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Pericardiocentesis

(Also Called 'Pericardial Tap', '')

Definition:

Pericardium

Pictured Above is the Pericardium

An invasive procedure that involves using a needle and catheter to remove fluid from the sac around the heart. The fluid may then be sent to a laboratory for tests to look for signs of infection or cancer.

Your doctor uses pericardiocentesis to:

  • determine cause of fluid around the heart
  • relieve symptoms, such as shortness of breath
  • diagnose infection or cancer

To prepare:

  • You can wear whatever you like to the hospital. You will wear a hospital gown during the procedure.
  • Leave all valuables at home.
  • Your doctor or nurse will give you specific instructions about what you can and cannot eat or drink before the procedure.
  • Ask your doctor what medications should be taken on the day of your test.
  • If you are diabetic, ask your physician how to adjust your medications the day of your test.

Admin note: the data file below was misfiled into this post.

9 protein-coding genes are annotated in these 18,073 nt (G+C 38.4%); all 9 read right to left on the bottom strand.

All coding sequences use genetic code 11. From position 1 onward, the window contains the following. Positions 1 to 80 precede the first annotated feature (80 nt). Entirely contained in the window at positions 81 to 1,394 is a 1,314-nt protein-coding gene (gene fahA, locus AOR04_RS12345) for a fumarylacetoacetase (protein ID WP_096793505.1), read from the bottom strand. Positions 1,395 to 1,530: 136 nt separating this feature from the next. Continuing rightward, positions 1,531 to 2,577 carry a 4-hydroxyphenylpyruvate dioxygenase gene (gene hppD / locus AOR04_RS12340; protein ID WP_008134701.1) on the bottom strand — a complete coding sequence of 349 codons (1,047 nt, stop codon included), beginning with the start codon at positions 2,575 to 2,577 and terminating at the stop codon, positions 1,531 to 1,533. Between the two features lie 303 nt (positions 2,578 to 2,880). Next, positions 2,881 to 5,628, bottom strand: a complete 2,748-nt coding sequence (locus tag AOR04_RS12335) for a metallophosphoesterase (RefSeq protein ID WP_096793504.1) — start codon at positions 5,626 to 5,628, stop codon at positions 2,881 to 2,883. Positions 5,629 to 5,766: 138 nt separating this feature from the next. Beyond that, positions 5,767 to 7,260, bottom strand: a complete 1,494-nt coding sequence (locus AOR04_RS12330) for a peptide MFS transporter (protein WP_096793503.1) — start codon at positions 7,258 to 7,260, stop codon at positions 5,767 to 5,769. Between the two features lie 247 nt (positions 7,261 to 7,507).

• Tell your doctor and/or nurses if you are allergic to anything.
  • Bring all medications and any previous test results.
  • You will need a companion to bring you home.

What to expect:

  • You will be given a hospital gown to wear.
  • The room is cool and dimly lit. You will lie on a special table
  • You will be given a mild sedative to relax you, but you will be awake and conscious during the entire procedure.
  • The doctor will use a local anesthetic to numb an area on your chest. A needle will be inserted and then a catheter (a thin plastic tube) into the pericardial sac around your heart. The doctor may use a x-ray or echocardiograph machine to make sure the catheter is positioned correctly. The doctor will drain the fluid that has collected around your heart.
  • When the fluid has been removed, the catheter will be removed.

The procedure takes about 20 to 60 minutes.

Please ask your doctor if you have any questions about pericardiocentesis.


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